Alamaze is a computer-moderated, fantasy, turn-based game. It was published in 1986 by Pegasus Productions as a play-by-mail game. Reality Simulations later took over game moderation. The game itself has been played with multiple versions. The initial design, released in 1986, was replaced by the "Second Cycle" in 1991, offering changes to the kingdoms and game's history. The 3rd Cycle—"The Choosing"—emerged in 2015, doubling the available kingdoms while providing modifications to them. The publisher made additional changes to the player–game interface by 2017. In February 2019, Alamaze.co published the 4th Cycle, the world of Maelstrom, after two years of development. The game is currently run by Alamaze.co as a closed-end, play-by-email (PBEM) game in a turn-based format.[1]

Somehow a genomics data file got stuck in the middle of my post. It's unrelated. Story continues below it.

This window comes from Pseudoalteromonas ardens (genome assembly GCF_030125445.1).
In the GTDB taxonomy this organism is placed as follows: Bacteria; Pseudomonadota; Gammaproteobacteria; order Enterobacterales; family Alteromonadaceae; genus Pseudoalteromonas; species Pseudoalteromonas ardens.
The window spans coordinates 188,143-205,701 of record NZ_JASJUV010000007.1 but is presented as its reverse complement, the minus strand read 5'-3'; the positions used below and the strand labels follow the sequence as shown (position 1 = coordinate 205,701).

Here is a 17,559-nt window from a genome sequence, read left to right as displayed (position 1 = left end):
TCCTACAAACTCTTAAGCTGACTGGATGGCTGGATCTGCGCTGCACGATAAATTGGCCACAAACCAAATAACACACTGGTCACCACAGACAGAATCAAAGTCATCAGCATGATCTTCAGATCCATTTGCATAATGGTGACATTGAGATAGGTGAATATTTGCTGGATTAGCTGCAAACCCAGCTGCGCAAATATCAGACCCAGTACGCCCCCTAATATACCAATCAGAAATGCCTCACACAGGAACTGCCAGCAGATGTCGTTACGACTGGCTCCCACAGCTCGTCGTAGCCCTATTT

Alamaze
DesignersRick McDowell
PublishersPegasus Productions; Reality Simulations
Years active1986–present
GenresFantasy, play-by-mail, play-by-email, turn-based
LanguagesEnglish
Players15
Playing timeMonths
Materials requiredInstructions, order sheets, turn results, paper, pencil
Media typePlay-by-email
Websitehttps://www.alamaze.co/

In the latest game cycles, twelve players per game choose from eighteen possible kingdoms, employ various available characters, and strive for victory. Winning players achieve dominance of the map, meet the victory conditions of their respective kingdom, or have the greatest number of status points.

Alamaze received multiple reviews in the 1980s and 1990s. These were mainly positive, with some noting challenges with the publication company in the period, which were noted largely resolved. Alamaze has also received a number of awards, to include the Origins Award for "Best Play-by-Mail Game of 1987", and high marks in the Best PBM Game category in Paper Mayhem magazine in 1987 and 1989.

Publication historyEdit